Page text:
Without question, LeBron James is the best basketball player on the planet. The $21.5 million he’ll make from the Cleveland Cavaliers this season isn’t commensurate with what he means to the value of the franchise, as well as the city of Cleveland.
Naturally, a superstar of James’ level is going to have opinions about his team’s roster regarding potential trades and free agent signings. But when does a franchise have to draw the line?
In James’ first stint with the Cavaliers, there was no line. James did what he wanted. He had to sign off on every move, which probably led to Danny Ferry‘s resignation as general manager. James was treated differently by the coaching staff, as told by Shaquille O’Neal in 2011, because the team feared he’d flee in free agency…and every Cav fan knows how that turned out.
But now that James is back in the fold, how much power does he hold? The four-time MVP reached out to Kevin Love because he wants his Olympic teammate to wear the Wine and Gold this fall. Will the Cavs move heaven and earth to please their out-of-this-world talent?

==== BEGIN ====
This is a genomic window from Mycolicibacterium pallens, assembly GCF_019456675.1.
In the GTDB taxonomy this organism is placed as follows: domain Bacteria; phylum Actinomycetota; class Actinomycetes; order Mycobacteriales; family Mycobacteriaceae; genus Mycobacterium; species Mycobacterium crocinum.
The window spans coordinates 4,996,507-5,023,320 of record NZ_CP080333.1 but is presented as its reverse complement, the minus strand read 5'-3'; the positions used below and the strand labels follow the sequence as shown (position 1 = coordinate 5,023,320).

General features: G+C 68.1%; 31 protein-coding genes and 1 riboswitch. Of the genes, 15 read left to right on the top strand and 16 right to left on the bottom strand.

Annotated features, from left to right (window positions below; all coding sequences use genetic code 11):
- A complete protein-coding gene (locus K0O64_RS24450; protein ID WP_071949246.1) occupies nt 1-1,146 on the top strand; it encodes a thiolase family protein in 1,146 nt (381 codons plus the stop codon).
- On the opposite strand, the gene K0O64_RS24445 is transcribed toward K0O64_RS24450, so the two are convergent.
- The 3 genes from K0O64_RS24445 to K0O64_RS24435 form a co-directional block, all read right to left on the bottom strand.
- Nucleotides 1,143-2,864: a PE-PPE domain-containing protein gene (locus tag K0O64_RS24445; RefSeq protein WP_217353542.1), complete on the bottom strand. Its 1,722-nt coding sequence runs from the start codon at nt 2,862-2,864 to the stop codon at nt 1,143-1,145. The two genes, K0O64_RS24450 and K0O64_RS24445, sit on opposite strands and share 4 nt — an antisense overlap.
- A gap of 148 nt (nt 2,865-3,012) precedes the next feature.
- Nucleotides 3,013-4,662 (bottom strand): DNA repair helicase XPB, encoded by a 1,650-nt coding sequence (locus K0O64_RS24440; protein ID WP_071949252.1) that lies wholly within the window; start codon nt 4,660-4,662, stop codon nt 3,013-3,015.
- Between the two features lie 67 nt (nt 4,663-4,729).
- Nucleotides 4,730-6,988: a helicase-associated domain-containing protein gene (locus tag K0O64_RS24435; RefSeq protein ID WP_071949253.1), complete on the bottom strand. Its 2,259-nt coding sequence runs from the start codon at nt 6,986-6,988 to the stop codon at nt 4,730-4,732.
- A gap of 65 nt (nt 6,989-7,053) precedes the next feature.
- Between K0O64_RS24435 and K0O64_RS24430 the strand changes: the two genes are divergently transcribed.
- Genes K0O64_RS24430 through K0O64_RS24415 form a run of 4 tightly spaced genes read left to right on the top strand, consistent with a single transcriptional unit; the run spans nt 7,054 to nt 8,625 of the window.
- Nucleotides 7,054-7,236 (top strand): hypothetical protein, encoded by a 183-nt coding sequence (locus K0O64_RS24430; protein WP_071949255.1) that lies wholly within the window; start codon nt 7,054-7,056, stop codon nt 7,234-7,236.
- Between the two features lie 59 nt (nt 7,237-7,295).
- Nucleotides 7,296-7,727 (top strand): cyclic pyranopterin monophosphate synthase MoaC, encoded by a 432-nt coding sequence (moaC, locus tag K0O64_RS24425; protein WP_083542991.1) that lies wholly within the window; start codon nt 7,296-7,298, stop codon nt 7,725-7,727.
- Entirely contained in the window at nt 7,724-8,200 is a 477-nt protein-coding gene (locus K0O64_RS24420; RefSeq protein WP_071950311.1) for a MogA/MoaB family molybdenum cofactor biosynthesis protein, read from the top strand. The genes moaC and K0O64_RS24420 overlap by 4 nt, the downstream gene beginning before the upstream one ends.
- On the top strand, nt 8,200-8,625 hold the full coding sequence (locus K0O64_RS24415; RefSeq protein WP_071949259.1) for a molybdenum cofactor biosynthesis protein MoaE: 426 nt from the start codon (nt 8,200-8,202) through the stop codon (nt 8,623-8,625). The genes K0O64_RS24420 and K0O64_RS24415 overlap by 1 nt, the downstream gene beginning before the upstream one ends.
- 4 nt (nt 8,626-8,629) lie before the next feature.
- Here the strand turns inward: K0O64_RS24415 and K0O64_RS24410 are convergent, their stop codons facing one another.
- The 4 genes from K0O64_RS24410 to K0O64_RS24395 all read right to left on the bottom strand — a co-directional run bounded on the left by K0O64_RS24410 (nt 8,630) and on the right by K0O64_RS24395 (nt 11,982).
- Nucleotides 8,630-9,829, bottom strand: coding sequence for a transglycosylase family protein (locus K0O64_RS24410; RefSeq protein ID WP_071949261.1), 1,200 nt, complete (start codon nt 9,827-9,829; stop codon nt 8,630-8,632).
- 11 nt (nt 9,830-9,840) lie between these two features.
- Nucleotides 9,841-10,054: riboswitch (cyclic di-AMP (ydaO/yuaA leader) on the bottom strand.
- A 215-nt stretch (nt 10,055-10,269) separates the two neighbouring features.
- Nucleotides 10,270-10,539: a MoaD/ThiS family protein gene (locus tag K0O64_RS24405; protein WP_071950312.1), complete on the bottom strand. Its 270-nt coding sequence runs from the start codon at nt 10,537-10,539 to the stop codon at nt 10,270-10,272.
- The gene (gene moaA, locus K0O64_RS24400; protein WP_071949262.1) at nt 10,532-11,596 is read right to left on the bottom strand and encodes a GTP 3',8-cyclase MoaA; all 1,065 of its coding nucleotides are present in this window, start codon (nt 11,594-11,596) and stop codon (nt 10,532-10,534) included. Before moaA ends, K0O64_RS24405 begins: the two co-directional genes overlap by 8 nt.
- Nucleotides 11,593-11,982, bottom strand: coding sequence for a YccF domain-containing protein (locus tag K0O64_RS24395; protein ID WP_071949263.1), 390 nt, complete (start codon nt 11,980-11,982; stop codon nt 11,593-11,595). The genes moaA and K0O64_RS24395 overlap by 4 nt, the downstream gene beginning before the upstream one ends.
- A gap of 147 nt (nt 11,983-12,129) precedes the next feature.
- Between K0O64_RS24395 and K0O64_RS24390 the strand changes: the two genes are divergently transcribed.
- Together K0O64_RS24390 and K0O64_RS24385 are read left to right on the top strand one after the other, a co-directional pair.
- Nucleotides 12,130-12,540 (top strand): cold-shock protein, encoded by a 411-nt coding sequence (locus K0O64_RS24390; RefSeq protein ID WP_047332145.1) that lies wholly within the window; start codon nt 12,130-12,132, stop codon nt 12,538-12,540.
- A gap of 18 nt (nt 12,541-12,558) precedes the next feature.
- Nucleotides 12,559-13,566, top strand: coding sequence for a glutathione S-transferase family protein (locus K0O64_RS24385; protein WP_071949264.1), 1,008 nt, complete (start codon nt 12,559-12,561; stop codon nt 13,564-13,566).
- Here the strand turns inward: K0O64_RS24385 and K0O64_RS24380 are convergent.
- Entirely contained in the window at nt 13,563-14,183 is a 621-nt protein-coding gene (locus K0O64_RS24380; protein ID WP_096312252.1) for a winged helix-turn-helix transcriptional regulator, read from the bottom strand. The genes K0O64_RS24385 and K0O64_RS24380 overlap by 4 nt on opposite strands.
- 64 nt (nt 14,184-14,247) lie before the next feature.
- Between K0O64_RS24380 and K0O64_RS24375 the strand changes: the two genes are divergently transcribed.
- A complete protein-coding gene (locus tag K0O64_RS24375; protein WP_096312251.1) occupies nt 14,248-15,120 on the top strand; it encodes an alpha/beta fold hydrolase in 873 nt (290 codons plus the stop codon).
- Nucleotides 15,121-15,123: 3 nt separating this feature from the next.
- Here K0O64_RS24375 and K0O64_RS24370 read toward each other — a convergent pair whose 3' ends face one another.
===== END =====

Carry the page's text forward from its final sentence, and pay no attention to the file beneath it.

As a superstar who has championship rings, the team should at least check in with James to see what he thinks, but when it comes to pulling the trigger, a strong argument could be made that those decisions should be left to Dan Gilbert’s basketball people.
But the NBA is a star-driven league, and James’ influence is already noticeable, with the signing of Mike Miller, the King’s old friend from Miami. There’s also a rumor that Ray Allen is on his way to town.
These aren’t bad moves, and the acquisitions mean the Cavaliers are trying to win now, but the transactions show James’ power, even if unintentionally.
Associated Press writer Tom Withers doesn’t believe James is dictating what to do, but that his presence alone is influential. “In terms of him saying, do this, that and the other, I don’t think that’s the case, but i think his actions speak volumes,” Withers said on ESPN Cleveland’s Really Big Show.
Withers is referring to James’ two-year contract, with a clause to opt out after this season. The shorter deal allows James to make more money in the future when the salary cap rises, but it also puts pressure on the Cavs to keep improving the roster (not that the front office needs the motivation).
Whether or not James is vociferous about roster moves is moot. Making decisions based on their mega-star is something the Cavs will have to deal again, and it’s probably a problem the franchise is happy to have.
“LeBron holds sway over a lot here, and I think LeBron has to be factored into every single decision they make, whether it’s what kind of jerseys they are going to put in the gift shop or what kind of players are they going to acquire,” Withers said.